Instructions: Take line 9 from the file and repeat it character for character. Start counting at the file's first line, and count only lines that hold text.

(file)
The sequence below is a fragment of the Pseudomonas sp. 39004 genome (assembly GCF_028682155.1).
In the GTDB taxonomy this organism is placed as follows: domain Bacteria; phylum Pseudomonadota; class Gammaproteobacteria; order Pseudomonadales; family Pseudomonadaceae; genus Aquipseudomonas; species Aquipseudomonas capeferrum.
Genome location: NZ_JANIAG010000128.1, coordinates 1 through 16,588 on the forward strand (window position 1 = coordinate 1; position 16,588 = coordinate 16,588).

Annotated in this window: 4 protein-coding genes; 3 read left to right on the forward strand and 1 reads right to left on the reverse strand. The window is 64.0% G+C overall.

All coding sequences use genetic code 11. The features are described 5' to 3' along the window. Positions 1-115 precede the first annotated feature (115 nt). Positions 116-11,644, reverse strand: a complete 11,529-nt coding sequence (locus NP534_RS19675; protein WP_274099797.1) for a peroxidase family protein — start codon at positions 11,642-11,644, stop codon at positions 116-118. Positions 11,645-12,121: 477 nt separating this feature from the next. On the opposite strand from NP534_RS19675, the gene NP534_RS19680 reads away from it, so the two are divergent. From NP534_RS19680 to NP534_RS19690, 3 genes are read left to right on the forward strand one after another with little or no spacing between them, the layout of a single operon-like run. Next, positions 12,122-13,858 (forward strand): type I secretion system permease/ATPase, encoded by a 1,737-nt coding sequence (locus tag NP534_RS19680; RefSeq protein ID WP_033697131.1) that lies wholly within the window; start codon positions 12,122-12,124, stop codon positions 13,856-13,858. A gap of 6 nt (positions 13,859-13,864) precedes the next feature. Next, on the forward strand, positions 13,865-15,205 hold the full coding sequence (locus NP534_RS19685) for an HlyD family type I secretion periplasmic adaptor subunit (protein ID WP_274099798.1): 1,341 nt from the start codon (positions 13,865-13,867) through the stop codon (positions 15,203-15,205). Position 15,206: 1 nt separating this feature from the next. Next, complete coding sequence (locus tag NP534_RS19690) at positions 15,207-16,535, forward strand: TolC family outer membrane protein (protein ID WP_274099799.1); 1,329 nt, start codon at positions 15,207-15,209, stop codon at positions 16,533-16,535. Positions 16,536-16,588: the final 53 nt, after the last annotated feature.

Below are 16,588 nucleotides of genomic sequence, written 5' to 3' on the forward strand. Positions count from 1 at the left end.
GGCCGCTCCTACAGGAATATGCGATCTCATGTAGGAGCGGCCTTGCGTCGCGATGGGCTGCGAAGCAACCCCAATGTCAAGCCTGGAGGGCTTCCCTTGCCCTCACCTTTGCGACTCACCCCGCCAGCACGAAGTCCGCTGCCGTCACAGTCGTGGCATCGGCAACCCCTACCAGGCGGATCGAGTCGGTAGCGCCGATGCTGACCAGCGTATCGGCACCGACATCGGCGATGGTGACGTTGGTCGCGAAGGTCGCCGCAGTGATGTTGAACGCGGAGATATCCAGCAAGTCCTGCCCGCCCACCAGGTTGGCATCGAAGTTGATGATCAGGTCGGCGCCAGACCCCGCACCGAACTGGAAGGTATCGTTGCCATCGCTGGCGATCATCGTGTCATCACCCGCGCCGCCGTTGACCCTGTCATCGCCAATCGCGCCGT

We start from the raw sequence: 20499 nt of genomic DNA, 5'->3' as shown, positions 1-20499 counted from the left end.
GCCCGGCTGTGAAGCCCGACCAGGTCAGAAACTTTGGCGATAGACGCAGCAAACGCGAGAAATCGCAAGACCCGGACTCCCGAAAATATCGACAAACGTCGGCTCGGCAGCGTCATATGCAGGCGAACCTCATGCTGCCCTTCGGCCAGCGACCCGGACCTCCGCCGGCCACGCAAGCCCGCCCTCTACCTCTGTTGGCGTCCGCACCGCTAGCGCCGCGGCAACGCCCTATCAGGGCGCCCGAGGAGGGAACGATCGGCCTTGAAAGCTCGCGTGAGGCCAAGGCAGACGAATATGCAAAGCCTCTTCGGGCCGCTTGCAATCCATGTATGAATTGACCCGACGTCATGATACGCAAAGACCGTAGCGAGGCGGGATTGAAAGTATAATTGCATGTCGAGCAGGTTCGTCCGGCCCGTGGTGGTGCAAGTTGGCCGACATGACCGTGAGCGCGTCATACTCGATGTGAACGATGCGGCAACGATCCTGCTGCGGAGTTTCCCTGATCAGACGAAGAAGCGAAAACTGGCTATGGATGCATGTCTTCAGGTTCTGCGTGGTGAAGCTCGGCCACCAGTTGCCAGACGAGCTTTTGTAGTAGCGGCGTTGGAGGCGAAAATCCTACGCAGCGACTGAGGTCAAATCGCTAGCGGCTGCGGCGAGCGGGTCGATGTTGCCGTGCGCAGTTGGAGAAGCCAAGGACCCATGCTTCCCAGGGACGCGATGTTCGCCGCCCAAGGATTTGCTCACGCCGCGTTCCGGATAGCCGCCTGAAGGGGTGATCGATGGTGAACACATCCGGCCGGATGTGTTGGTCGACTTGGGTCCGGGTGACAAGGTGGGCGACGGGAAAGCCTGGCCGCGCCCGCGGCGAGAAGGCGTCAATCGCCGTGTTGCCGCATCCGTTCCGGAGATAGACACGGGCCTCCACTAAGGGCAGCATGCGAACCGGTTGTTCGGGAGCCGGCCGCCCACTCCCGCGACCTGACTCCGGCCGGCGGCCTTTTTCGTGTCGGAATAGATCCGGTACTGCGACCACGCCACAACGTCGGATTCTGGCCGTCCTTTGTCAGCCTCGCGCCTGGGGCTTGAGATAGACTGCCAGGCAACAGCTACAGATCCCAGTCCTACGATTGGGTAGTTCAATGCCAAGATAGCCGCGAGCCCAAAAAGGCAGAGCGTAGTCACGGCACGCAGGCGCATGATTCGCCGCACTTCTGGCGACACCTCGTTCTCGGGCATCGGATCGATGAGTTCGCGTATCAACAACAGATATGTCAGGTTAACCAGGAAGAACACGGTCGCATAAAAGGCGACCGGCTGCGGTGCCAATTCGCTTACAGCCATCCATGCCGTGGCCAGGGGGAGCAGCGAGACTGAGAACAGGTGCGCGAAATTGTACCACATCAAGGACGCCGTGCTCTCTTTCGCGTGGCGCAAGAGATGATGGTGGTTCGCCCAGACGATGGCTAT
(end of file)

GCCCGGCTGTGAAGCCCGACCAGGTCAGAAACTTTGGCGATAGACGCAGCAAACGCGAGAAATCGCAAGACCCGGACTCCCGAAAATATCGACAAACGTCGGCTCGGCAGCGTCATATGCAGGCGAACCTCATGCTGCCCTTCGGCCAGCGACCCGGACCTCCGCCGGCCACGCAAGCCCGCCCTCTACCTCTGTTGGCGTCCGCACCGCTAGCGCCGCGGCAACGCCCTATCAGGGCGCCCGAGGAGGGAACGATCGGCCTTGAAAGCTCGCGTGAGGCCAAGGCAGACGAATATGCAAAGCCTCTTCGGGCCGCTTGCAATCCATGTATGAATTGACCCGACGTCATGATACGCAAAGACCGTAGCGAGGCGGGATTGAAAGTATAATTGCATGTCGAGCAGGTTCGTCCGGCCCGTGGTGGTGCAAGTTGGCCGACATGACCGTGAGCGCGTCATACTCGATGTGAACGATGCGGCAACGATCCTGCTGCGGAGTTTCCCTGATCAGACGAAGAAGCGAAAACTGGCTATGGATGCATGTCTTCAGGTTCTGCGTGGTGAAGCTCGGCCACCAGTTGCCAGACGAGCTTTTGTAGTAGCGGCGTTGGAGGCGAAAATCCTACGCAGCGACTGAGGTCAAATCGCTAGCGGCTGCGGCGAGCGGGTCGATGTTGCCGTGCGCAGTTGGAGAAGCCAAGGACCCATGCTTCCCAGGGACGCGATGTTCGCCGCCCAAGGATTTGCTCACGCCGCGTTCCGGATAGCCGCCTGAAGGGGTGATCGATGGTGAACACATCCGGCCGGATGTGTTGGTCGACTTGGGTCCGGGTGACAAGGTGGGCGACGGGAAAGCCTGGCCGCGCCCGCGGCGAGAAGGCGTCAATCGCCGTGTTGCCGCATCCGTTCCGGAGATAGACACGGGCCTCCACTAAGGGCAGCATGCGAACCGGTTGTTCGGGAGCCGGCCGCCCACTCCCGCGACCTGACTCCGGCCGGCGGCCTTTTTCGTGTCGGAATAGATCCGGTACTGCGACCACGCCACAACGTCGGATTCTGGCCGTCCTTTGTCAGCCTCGCGCCTGGGGCTTGAGATAGACTGCCAGGCAACAGCTACAGATCCCAGTCCTACGATTGGGTAGTTCAATGCCAAGATAGCCGCGAGCCCAAAAAGGCAGAGCGTAGTCACGGCACGCAGGCGCATGATTCGCCGCACTTCTGGCGACACCTCGTTCTCGGGCATCGGATCGATGAGTTCGCGTATCAACAACAGATATGTCAGGTTAACCAGGAAGAACACGGTCGCATAAAAGGCGACCGGCTGCGGTGCCAATTCGCTTACAGCCATCCATGCCGTGGCCAGGGGGAGCAGCGAGACTGAGAACAGGTGCGCGAAATTGTACCACATCAAGGACGCCGTGCTCTCTTTCGCGTGGCGCAAGAGATGATGGTGGTTCGCCCAGACGATGGCTAT